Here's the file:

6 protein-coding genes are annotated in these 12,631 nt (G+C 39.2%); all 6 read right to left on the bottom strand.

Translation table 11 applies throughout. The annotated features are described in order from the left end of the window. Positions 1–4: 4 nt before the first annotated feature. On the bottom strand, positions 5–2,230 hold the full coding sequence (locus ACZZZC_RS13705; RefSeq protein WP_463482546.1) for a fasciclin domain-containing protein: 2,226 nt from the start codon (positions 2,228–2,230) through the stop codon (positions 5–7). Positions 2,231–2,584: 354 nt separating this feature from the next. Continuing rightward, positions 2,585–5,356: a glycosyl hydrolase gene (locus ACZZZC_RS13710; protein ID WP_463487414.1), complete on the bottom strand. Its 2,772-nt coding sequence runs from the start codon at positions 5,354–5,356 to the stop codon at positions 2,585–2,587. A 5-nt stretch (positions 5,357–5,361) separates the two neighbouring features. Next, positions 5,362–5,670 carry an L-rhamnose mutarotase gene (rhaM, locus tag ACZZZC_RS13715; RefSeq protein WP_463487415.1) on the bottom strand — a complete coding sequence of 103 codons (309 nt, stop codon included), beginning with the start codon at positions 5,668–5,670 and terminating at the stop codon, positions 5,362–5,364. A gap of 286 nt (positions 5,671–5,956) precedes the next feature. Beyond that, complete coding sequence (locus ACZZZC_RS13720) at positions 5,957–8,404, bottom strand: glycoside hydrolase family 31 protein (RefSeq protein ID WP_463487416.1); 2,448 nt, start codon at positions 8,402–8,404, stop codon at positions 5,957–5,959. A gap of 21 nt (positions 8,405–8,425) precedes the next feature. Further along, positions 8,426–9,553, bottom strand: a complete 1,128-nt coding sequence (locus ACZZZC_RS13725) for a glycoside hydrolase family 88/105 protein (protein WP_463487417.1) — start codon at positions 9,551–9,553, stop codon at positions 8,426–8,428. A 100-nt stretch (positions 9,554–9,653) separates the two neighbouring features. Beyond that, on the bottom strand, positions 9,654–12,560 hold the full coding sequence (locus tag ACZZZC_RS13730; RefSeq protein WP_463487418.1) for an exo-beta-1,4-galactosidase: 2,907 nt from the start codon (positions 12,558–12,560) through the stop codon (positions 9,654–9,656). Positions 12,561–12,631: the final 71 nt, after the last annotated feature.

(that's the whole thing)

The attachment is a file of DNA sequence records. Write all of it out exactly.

6 protein-coding genes are annotated in these 12,631 nt (G+C 39.2%); all 6 read right to left on the bottom strand.

Translation table 11 applies throughout. The annotated features are described in order from the left end of the window. Positions 1–4: 4 nt before the first annotated feature. On the bottom strand, positions 5–2,230 hold the full coding sequence (locus ACZZZC_RS13705; RefSeq protein WP_463482546.1) for a fasciclin domain-containing protein: 2,226 nt from the start codon (positions 2,228–2,230) through the stop codon (positions 5–7). Positions 2,231–2,584: 354 nt separating this feature from the next. Continuing rightward, positions 2,585–5,356: a glycosyl hydrolase gene (locus ACZZZC_RS13710; protein ID WP_463487414.1), complete on the bottom strand. Its 2,772-nt coding sequence runs from the start codon at positions 5,354–5,356 to the stop codon at positions 2,585–2,587. A 5-nt stretch (positions 5,357–5,361) separates the two neighbouring features. Next, positions 5,362–5,670 carry an L-rhamnose mutarotase gene (rhaM, locus tag ACZZZC_RS13715; RefSeq protein WP_463487415.1) on the bottom strand — a complete coding sequence of 103 codons (309 nt, stop codon included), beginning with the start codon at positions 5,668–5,670 and terminating at the stop codon, positions 5,362–5,364. A gap of 286 nt (positions 5,671–5,956) precedes the next feature. Beyond that, complete coding sequence (locus ACZZZC_RS13720) at positions 5,957–8,404, bottom strand: glycoside hydrolase family 31 protein (RefSeq protein ID WP_463487416.1); 2,448 nt, start codon at positions 8,402–8,404, stop codon at positions 5,957–5,959. A gap of 21 nt (positions 8,405–8,425) precedes the next feature. Further along, positions 8,426–9,553, bottom strand: a complete 1,128-nt coding sequence (locus ACZZZC_RS13725) for a glycoside hydrolase family 88/105 protein (protein WP_463487417.1) — start codon at positions 9,551–9,553, stop codon at positions 8,426–8,428. A 100-nt stretch (positions 9,554–9,653) separates the two neighbouring features. Beyond that, on the bottom strand, positions 9,654–12,560 hold the full coding sequence (locus tag ACZZZC_RS13730; RefSeq protein WP_463487418.1) for an exo-beta-1,4-galactosidase: 2,907 nt from the start codon (positions 12,558–12,560) through the stop codon (positions 9,654–9,656). Positions 12,561–12,631: the final 71 nt, after the last annotated feature.